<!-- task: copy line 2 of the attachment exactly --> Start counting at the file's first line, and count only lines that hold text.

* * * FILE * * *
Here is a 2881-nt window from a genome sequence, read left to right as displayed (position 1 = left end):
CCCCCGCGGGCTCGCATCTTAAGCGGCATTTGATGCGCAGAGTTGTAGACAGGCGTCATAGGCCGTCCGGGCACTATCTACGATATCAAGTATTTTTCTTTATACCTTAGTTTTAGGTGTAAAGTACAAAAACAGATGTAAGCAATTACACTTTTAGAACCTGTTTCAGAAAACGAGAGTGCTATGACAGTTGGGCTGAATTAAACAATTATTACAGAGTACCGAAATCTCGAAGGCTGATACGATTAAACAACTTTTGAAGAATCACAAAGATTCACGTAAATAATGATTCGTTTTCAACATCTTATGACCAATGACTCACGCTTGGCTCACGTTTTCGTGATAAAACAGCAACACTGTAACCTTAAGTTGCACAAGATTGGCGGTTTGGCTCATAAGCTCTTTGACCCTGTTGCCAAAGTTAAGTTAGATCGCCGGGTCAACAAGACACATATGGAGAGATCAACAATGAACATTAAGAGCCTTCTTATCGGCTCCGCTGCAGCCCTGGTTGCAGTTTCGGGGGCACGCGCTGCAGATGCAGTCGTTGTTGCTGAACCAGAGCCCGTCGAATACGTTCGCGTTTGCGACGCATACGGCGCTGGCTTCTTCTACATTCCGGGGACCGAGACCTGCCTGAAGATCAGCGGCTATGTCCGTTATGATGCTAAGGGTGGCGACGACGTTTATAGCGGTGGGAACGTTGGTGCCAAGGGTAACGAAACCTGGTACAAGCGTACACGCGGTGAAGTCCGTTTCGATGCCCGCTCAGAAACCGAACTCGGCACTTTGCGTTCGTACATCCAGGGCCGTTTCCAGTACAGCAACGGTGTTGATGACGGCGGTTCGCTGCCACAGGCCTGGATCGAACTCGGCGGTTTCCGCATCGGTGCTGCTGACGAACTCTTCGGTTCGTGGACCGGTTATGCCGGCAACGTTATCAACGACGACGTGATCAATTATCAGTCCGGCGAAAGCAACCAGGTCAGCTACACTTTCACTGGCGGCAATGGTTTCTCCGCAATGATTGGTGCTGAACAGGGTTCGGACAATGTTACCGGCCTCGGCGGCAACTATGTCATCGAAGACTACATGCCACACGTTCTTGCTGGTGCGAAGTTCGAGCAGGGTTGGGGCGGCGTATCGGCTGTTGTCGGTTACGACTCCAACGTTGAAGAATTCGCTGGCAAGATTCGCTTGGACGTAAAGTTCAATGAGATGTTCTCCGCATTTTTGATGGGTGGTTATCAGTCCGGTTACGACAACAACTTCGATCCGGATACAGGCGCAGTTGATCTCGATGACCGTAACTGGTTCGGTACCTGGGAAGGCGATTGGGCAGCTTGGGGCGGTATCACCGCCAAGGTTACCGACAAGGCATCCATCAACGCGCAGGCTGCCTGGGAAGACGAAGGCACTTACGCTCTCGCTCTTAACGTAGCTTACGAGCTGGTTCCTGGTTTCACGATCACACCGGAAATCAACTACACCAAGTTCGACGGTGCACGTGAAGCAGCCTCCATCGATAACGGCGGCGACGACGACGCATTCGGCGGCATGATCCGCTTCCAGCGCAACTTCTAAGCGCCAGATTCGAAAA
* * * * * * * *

CCCCCGCGGGCTCGCATCTTAAGCGGCATTTGATGCGCAGAGTTGTAGACAGGCGTCATAGGCCGTCCGGGCACTATCTACGATATCAAGTATTTTTCTTTATACCTTAGTTTTAGGTGTAAAGTACAAAAACAGATGTAAGCAATTACACTTTTAGAACCTGTTTCAGAAAACGAGAGTGCTATGACAGTTGGGCTGAATTAAACAATTATTACAGAGTACCGAAATCTCGAAGGCTGATACGATTAAACAACTTTTGAAGAATCACAAAGATTCACGTAAATAATGATTCGTTTTCAACATCTTATGACCAATGACTCACGCTTGGCTCACGTTTTCGTGATAAAACAGCAACACTGTAACCTTAAGTTGCACAAGATTGGCGGTTTGGCTCATAAGCTCTTTGACCCTGTTGCCAAAGTTAAGTTAGATCGCCGGGTCAACAAGACACATATGGAGAGATCAACAATGAACATTAAGAGCCTTCTTATCGGCTCCGCTGCAGCCCTGGTTGCAGTTTCGGGGGCACGCGCTGCAGATGCAGTCGTTGTTGCTGAACCAGAGCCCGTCGAATACGTTCGCGTTTGCGACGCATACGGCGCTGGCTTCTTCTACATTCCGGGGACCGAGACCTGCCTGAAGATCAGCGGCTATGTCCGTTATGATGCTAAGGGTGGCGACGACGTTTATAGCGGTGGGAACGTTGGTGCCAAGGGTAACGAAACCTGGTACAAGCGTACACGCGGTGAAGTCCGTTTCGATGCCCGCTCAGAAACCGAACTCGGCACTTTGCGTTCGTACATCCAGGGCCGTTTCCAGTACAGCAACGGTGTTGATGACGGCGGTTCGCTGCCACAGGCCTGGATCGAACTCGGCGGTTTCCGCATCGGTGCTGCTGACGAACTCTTCGGTTCGTGGACCGGTTATGCCGGCAACGTTATCAACGACGACGTGATCAATTATCAGTCCGGCGAAAGCAACCAGGTCAGCTACACTTTCACTGGCGGCAATGGTTTCTCCGCAATGATTGGTGCTGAACAGGGTTCGGACAATGTTACCGGCCTCGGCGGCAACTATGTCATCGAAGACTACATGCCACACGTTCTTGCTGGTGCGAAGTTCGAGCAGGGTTGGGGCGGCGTATCGGCTGTTGTCGGTTACGACTCCAACGTTGAAGAATTCGCTGGCAAGATTCGCTTGGACGTAAAGTTCAATGAGATGTTCTCCGCATTTTTGATGGGTGGTTATCAGTCCGGTTACGACAACAACTTCGATCCGGATACAGGCGCAGTTGATCTCGATGACCGTAACTGGTTCGGTACCTGGGAAGGCGATTGGGCAGCTTGGGGCGGTATCACCGCCAAGGTTACCGACAAGGCATCCATCAACGCGCAGGCTGCCTGGGAAGACGAAGGCACTTACGCTCTCGCTCTTAACGTAGCTTACGAGCTGGTTCCTGGTTTCACGATCACACCGGAAATCAACTACACCAAGTTCGACGGTGCACGTGAAGCAGCCTCCATCGATAACGGCGGCGACGACGACGCATTCGGCGGCATGATCCGCTTCCAGCGCAACTTCTAAGCGCCAGATTCGAAAA